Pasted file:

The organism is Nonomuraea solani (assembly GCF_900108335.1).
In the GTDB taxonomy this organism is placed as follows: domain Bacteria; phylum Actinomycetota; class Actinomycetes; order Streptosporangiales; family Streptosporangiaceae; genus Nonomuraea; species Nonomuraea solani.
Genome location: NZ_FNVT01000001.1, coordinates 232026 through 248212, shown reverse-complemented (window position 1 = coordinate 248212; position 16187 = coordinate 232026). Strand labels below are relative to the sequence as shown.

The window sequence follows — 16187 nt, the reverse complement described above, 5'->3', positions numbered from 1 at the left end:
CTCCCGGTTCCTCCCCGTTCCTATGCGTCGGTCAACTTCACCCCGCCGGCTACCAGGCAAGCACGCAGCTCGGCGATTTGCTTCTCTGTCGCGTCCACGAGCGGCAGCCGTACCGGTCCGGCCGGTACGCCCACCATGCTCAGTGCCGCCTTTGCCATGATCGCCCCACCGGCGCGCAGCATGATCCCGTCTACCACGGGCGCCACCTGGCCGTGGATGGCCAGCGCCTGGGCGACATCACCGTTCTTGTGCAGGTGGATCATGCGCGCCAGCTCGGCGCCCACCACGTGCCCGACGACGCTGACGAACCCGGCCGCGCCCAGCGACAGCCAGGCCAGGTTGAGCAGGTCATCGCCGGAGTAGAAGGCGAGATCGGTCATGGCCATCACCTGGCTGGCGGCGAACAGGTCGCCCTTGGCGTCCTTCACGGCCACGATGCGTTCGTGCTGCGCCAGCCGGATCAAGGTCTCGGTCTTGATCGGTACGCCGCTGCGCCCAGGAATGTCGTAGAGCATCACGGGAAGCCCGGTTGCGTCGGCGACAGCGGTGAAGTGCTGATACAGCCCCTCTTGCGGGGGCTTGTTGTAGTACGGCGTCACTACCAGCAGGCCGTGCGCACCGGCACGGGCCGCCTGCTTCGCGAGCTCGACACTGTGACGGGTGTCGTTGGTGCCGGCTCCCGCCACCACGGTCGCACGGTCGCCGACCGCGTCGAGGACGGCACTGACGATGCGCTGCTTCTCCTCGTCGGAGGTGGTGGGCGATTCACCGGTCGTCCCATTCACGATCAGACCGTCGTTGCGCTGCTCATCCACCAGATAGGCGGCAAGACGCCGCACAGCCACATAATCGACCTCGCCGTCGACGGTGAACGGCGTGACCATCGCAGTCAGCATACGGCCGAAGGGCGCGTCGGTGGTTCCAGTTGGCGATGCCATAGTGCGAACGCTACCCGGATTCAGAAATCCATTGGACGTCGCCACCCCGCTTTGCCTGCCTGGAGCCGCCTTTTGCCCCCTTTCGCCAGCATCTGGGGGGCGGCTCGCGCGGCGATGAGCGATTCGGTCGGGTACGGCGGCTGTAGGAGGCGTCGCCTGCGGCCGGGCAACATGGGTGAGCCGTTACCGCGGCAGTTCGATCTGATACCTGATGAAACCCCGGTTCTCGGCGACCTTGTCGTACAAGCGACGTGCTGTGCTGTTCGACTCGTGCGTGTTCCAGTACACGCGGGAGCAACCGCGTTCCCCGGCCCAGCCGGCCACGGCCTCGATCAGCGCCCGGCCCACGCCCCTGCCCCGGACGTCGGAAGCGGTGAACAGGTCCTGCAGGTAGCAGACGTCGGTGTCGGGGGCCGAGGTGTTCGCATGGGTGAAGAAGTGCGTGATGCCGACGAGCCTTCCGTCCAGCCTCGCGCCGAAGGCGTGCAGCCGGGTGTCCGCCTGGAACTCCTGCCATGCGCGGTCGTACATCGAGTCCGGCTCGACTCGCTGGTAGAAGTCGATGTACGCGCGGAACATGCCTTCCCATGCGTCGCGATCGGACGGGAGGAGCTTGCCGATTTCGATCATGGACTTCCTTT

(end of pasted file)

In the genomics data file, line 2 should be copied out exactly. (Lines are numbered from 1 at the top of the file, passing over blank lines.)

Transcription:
In the GTDB taxonomy this organism is placed as follows: domain Bacteria; phylum Actinomycetota; class Actinomycetes; order Streptosporangiales; family Streptosporangiaceae; genus Nonomuraea; species Nonomuraea solani.